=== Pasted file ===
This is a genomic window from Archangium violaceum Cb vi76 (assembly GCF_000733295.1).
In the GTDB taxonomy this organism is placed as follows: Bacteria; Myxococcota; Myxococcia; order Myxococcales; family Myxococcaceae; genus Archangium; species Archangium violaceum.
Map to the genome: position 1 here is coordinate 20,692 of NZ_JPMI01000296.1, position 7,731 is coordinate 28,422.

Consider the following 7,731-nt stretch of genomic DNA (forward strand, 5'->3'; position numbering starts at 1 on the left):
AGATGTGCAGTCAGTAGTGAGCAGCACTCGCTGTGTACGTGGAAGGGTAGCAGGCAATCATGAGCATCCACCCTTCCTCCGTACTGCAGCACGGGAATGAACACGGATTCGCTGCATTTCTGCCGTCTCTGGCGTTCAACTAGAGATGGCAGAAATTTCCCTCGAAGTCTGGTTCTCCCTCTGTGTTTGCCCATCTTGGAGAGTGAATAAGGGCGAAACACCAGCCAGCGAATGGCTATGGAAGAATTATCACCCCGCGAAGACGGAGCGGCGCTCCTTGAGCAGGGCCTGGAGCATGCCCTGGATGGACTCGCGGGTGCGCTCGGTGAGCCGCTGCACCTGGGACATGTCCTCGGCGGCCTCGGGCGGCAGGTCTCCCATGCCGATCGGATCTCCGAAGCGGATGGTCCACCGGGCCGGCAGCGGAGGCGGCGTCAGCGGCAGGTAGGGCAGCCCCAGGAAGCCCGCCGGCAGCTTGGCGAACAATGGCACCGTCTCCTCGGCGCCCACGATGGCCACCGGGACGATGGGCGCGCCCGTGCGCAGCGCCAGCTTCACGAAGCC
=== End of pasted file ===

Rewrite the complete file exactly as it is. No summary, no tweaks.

This is a genomic window from Archangium violaceum Cb vi76 (assembly GCF_000733295.1).
In the GTDB taxonomy this organism is placed as follows: Bacteria; Myxococcota; Myxococcia; order Myxococcales; family Myxococcaceae; genus Archangium; species Archangium violaceum.
Map to the genome: position 1 here is coordinate 20,692 of NZ_JPMI01000296.1, position 7,731 is coordinate 28,422.

Consider the following 7,731-nt stretch of genomic DNA (forward strand, 5'->3'; position numbering starts at 1 on the left):
AGATGTGCAGTCAGTAGTGAGCAGCACTCGCTGTGTACGTGGAAGGGTAGCAGGCAATCATGAGCATCCACCCTTCCTCCGTACTGCAGCACGGGAATGAACACGGATTCGCTGCATTTCTGCCGTCTCTGGCGTTCAACTAGAGATGGCAGAAATTTCCCTCGAAGTCTGGTTCTCCCTCTGTGTTTGCCCATCTTGGAGAGTGAATAAGGGCGAAACACCAGCCAGCGAATGGCTATGGAAGAATTATCACCCCGCGAAGACGGAGCGGCGCTCCTTGAGCAGGGCCTGGAGCATGCCCTGGATGGACTCGCGGGTGCGCTCGGTGAGCCGCTGCACCTGGGACATGTCCTCGGCGGCCTCGGGCGGCAGGTCTCCCATGCCGATCGGATCTCCGAAGCGGATGGTCCACCGGGCCGGCAGCGGAGGCGGCGTCAGCGGCAGGTAGGGCAGCCCCAGGAAGCCCGCCGGCAGCTTGGCGAACAATGGCACCGTCTCCTCGGCGCCCACGATGGCCACCGGGACGATGGGCGCGCCCGTGCGCAGCGCCAGCTTCACGAAGCC